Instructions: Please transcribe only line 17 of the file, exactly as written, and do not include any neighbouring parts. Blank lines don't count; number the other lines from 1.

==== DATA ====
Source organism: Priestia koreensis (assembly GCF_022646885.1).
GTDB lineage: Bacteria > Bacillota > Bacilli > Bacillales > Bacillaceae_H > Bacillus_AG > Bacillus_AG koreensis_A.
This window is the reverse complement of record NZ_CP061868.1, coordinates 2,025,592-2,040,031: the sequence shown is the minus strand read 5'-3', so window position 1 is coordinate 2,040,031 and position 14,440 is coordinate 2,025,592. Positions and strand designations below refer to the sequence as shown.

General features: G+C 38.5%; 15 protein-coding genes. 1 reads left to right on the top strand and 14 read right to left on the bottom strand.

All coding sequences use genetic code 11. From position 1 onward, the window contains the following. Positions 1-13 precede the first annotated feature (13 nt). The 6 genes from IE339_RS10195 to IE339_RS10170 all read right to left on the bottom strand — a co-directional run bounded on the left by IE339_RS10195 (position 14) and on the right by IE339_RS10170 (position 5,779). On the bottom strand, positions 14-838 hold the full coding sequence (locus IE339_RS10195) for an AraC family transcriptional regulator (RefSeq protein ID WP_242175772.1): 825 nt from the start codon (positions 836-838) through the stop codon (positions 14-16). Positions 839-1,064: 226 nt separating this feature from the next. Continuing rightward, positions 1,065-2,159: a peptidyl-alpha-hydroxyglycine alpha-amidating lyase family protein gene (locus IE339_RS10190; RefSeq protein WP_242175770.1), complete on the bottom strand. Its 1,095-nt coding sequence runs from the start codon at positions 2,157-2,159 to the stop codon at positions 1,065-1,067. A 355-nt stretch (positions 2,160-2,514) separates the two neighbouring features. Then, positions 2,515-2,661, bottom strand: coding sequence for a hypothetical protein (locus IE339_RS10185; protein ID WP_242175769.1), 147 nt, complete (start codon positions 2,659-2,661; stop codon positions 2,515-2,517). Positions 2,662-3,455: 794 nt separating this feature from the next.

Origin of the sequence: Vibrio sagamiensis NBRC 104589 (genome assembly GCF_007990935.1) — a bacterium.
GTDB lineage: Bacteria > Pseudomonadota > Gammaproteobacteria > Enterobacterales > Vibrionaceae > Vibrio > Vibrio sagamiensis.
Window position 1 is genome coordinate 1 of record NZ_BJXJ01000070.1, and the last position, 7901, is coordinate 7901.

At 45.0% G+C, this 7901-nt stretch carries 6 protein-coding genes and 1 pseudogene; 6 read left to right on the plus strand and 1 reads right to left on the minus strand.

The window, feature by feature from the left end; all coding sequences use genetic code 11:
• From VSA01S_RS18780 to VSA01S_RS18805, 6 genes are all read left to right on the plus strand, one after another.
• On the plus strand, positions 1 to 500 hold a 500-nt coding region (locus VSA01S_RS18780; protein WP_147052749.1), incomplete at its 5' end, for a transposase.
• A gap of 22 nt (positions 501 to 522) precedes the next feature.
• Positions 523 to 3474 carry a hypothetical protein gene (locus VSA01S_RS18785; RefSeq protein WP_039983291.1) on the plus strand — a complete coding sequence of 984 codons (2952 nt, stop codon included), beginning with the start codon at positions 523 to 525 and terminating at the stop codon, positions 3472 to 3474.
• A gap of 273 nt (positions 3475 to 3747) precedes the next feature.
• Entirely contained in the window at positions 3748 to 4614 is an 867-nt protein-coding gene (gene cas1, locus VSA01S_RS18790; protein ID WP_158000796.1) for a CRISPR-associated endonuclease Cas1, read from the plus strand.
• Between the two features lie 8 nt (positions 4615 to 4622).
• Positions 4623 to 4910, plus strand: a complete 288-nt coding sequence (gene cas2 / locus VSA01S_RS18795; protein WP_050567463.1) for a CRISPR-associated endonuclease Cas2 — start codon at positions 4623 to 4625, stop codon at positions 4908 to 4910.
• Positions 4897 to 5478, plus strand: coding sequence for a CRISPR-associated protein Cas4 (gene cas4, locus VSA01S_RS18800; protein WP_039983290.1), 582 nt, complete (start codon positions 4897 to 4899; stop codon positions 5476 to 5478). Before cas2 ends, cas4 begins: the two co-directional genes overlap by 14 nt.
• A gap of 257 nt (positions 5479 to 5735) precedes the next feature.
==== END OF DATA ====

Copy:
• Between the two features lie 8 nt (positions 4615 to 4622).